Law and Disorder

With a health crisis that well and truly exists, but one that he has spent most of his time downplaying, Donald Trump is trying to juxtapose another crisis, this one a security crisis that is entirely made up. It is thus in the name of “law and order,” though he is notorious for obeying a reflex that only ever consists of sowing disorder, that his government deployed federal troops in Portland, Oregon, last week to quell anti-racist protests in defiance of the objections and prerogatives of Democratic municipal authorities. Not satisfied with the fact that “Numerous people are in jail or will go to jail,” Trump threatened to send federal agents to other large “out of control” cities, something that he did on Wednesday in Chicago where he considers the situation to be “worse than Afghanistan, by far.”

This is madness. At its heart, it is, above all, about tarnishing, by any means necessary, the Democrats who play an important political role at the local level. Trump has not ceased to diminish the largely peaceful protests which have engulfed the United States since the murder of George Floyd in May — a man who suffocated under the knee of a Minneapolis police officer — as disorder. He clumsily confuses voters by amalgamating the anti-racist movement with the crime problems that have long plagued many U.S. cities.

Americans would see it more clearly if the much-listened-to and very Republican channel Fox News was not so propagandist. If Sean Hannity, one of its most insufferable stars, did not reduce political life to a sacred war against the “Bolsheviks” who have taken control of the Democratic Party, and who have turned Joe Biden into a “puppet” for their “extreme left” projects.

With 100 and some days until the presidential election, the president must smell trouble. And it’s because he smells trouble that he resigned himself on Tuesday to acknowledging the severity of the COVID-19 pandemic and to recommending that masks be worn. For the time being. We will come to understand that it is not so much the resurgence of the coronavirus that made him react, but the polls that say again and again he is in free fall against Democrat Biden.

Sending federal troops to Portland, and now Chicago and Albuquerque, is appalling, because the logic is a logic of occupation. For a week in Portland, protesters were arrested by unidentified agents, taken in unmarked vehicles, interrogated without justification and then released. Otherwise moderate voices went so far as speaking of a slide into fascism. Others assert that the White House’s actions are tantamount to encouraging the formation of a paramilitary nebula which far right activists will want to join. Among the agents dispatched to Portland, some belong to a Border Patrol group specializing in the fight against drugs. The group’s poor reputation for respecting human rights precedes it. And its leadership is blindly pro-Trump.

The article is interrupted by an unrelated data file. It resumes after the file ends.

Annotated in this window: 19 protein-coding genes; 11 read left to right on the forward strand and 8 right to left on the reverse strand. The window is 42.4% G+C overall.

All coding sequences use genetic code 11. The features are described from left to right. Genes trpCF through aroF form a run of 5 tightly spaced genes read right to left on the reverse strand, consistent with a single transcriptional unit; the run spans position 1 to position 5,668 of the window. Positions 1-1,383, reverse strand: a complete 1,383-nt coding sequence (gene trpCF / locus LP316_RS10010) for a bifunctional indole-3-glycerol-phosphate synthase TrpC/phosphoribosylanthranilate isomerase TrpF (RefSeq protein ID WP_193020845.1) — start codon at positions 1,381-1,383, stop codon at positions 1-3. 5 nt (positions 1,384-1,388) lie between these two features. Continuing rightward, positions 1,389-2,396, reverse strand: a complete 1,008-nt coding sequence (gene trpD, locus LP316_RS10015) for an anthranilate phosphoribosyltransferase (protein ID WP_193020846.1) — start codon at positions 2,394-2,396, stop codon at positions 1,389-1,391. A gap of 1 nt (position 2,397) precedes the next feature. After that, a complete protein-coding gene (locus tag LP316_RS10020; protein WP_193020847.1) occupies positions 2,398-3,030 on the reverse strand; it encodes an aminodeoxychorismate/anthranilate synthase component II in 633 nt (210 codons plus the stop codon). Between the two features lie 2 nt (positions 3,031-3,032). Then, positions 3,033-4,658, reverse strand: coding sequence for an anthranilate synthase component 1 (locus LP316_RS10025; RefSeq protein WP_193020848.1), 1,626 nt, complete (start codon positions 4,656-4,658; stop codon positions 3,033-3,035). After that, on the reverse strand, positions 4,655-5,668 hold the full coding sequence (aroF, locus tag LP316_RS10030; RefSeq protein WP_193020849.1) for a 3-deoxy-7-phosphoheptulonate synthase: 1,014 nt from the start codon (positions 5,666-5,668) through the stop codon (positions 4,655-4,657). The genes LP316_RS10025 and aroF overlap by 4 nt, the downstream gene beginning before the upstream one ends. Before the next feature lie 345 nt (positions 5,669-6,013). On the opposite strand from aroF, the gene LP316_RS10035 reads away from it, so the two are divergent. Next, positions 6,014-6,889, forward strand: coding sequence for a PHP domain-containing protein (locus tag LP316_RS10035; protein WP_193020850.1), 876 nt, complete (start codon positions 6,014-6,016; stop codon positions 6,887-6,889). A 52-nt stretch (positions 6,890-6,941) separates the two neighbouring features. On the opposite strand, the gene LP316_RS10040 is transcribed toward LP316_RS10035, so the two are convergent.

A number of Democratic mayors — from Portland, Seattle, Chicago, Atlanta, Kansas City and Washington — have denounced the federal government’s “unilateral deployment” of agents into city streets, asking it to abandon these plans. In vain.

It is not unusual for the number of shootings and homicides to increase in summer in large American cities. But this year, these cities are experiencing a particularly serious and sudden rise in violence — in New York, Chicago and Atlanta, among others — and the majority of the victims are African Americans.

The economic crisis induced by the pandemic obviously has something to do with it. But one must also acknowledge the diminished motivation of local police forces, like in New York, where leaders are resisting the systematic reforms made urgent by George Floyd’s murder. In the intermediate term, the reduction of funding for police services decided by municipal councils is stirring debate. But there is a more fundamental abscess to burst: the one that allowed police officers, over time, to equip themselves, by collective agreement, with protections that shield them from any accountability. That is why the undeniably progressive Minneapolis City Council’s efforts at reform have been met with resistance by Bob Kroll, the reactionary president of the Police Officers Federation of Minneapolis. It represents a cancer that has metastasized in a good number of cities, says former Minneapolis Mayor R. T. Rybak. Furthermore, the U.S. president’s behavior not only conceals the social problems arising out of this cancer, it amplifies them.

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